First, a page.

by Dane Massey
(Dane Massey is the former Pastor of Mulvane Christian Church. He is now in ministry in Houston, Texas.)
I’ve set out many times to love God more earnestly or to focus on loving my neighbor only to drift away into other matters. Why?
Because loving God and loving my neighbor is a by-product of a deepening understanding of the Love of God.
To grow deep in the Love of God is to tap into the wellspring from which everything else flows. We see this emphasis in Paul’s prayer for the Ephesians in Eph. 3:14-21.
“For this cause I bow my knees unto the Father of our Lord Jesus Christ,
Of whom the whole family in heaven and earth is named, That he would grant you, according to the riches of his glory, to be strengthened with might by his Spirit in the inner man.”
“That Christ may dwell in your hearts by faith; that ye, being rooted and grounded in love, May be able to comprehend with all saints what is the breadth, and length, and depth, and height; And to know the love of Christ, which passeth knowledge, that ye might be filled with all the fullness of God.”
“Now unto him that is able to do exceeding abundantly above all that we ask or think, according to the power that worketh in us, Unto him be glory in the church by Christ Jesus throughout all ages, world without end. Amen.”
To comprehend His great love toward us requires not only discipline and reflective thought centered in scripture but a revealing work of the Spirit within us. We see this in Romans 5:1-5.
“Therefore being justified by faith, we have peace with God through our Lord Jesus Christ: By whom also we have access by faith into this grace wherein we stand, and rejoice in hope of the glory of God.”
“And not only so, but we glory in tribulations also: knowing that tribulation worketh patience; And patience, experience; and experience, hope: And hope maketh not ashamed; because the love of God is shed abroad in our hearts by the Holy Ghost which is given unto us.”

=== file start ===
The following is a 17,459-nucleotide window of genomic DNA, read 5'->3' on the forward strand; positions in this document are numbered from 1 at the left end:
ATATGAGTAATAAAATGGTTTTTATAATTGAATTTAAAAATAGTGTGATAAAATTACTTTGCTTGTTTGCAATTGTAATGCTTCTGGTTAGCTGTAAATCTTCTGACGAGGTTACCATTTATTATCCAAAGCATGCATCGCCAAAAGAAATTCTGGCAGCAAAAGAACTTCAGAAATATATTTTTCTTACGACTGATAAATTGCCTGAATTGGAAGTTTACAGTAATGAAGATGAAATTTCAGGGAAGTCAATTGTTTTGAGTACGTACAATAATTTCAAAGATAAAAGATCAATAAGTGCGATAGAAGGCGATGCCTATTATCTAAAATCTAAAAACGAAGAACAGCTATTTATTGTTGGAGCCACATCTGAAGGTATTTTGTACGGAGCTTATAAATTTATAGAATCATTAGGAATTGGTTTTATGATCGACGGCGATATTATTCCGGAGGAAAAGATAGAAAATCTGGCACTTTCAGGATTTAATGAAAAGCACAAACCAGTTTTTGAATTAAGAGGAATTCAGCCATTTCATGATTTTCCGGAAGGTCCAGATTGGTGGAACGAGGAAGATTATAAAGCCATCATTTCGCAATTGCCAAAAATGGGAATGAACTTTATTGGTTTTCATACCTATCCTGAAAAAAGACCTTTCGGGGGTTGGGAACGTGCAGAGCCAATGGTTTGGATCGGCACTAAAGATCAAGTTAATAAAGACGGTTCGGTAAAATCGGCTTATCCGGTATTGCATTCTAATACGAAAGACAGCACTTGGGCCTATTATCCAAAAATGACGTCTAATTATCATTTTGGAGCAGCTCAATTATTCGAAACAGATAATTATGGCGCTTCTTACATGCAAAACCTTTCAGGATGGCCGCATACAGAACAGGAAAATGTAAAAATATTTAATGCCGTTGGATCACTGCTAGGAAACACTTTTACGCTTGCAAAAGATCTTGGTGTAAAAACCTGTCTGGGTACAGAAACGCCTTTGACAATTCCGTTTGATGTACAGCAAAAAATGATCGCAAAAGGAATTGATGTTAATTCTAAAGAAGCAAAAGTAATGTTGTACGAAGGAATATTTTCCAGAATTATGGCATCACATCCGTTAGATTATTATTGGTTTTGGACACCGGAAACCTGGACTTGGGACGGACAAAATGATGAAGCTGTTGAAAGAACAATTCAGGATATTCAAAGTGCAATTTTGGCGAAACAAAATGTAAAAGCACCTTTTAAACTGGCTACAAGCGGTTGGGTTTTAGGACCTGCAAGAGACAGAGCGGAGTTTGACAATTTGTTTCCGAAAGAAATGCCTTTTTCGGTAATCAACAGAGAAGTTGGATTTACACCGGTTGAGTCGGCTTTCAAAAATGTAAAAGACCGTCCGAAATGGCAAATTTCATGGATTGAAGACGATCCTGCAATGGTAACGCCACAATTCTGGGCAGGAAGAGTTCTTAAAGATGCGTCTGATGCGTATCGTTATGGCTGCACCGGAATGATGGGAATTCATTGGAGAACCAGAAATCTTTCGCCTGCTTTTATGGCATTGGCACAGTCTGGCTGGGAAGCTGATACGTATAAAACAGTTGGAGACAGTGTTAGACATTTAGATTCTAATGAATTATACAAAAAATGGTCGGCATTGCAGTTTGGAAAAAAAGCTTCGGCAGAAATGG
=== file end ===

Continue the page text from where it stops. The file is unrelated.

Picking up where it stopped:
God’s love is not something He does, it is who He Is! It is the whole of His character as is Holiness.
The saints of old referred to God as without part or passion and they were correct. What does this mean? (I definitely don’t think on their level but here is a partial and simple definition that can help us as we think on the love of God):
First, He is without part – we cannot divide God up. He is not 50 percent loving and 50 percent holy. He is completely holy, completely love, completely sovereign, completely just, completely righteous, etc, and He is never less at any time.
God is Love at the flood, at Sodom and Gomorrah’s destruction, and the Cross. There is “no variableness nor shadow of turning in Him.”
It is impossible for God, even in the time of great calamity and bitterness to be less loving. We see this in Jeremiah’s Lamentation. As he sits and reflects upon the destruction of Jerusalem, the horrible suffering, the death, the starvation, the loss.
“This I recall to my mind, therefore have I hope. It is of the Lord’s mercies that we are not consumed, because his compassions fail not. They are new every morning: great is thy faithfulness. The Lord is my portion, saith my soul; therefore will I hope in him.” Lamentations 3:21-24
God doesn’t grow in His love for us as we grow in Him. His love for us has always been, is now, and will always be the same. It is who He is. He is without part.
Second, He is without passion. God is not subject to moods or circumstances. His love does not ebb and flow based on the conditions of the moment.
His love is consistent, constant and continuous. This is the anchor for our soul in the midst of an ever changing, questioning, harsh world.
“What shall we then say to these things? If God be for us, who can be against us?”
“For I am persuaded, that neither death, nor life, nor angels, nor principalities, nor powers, nor things present, nor things to come, Nor height, nor depth, nor any other creature, shall be able to separate us from the love of God, which is in Christ Jesus our Lord” (Romans 8:31, 38-39).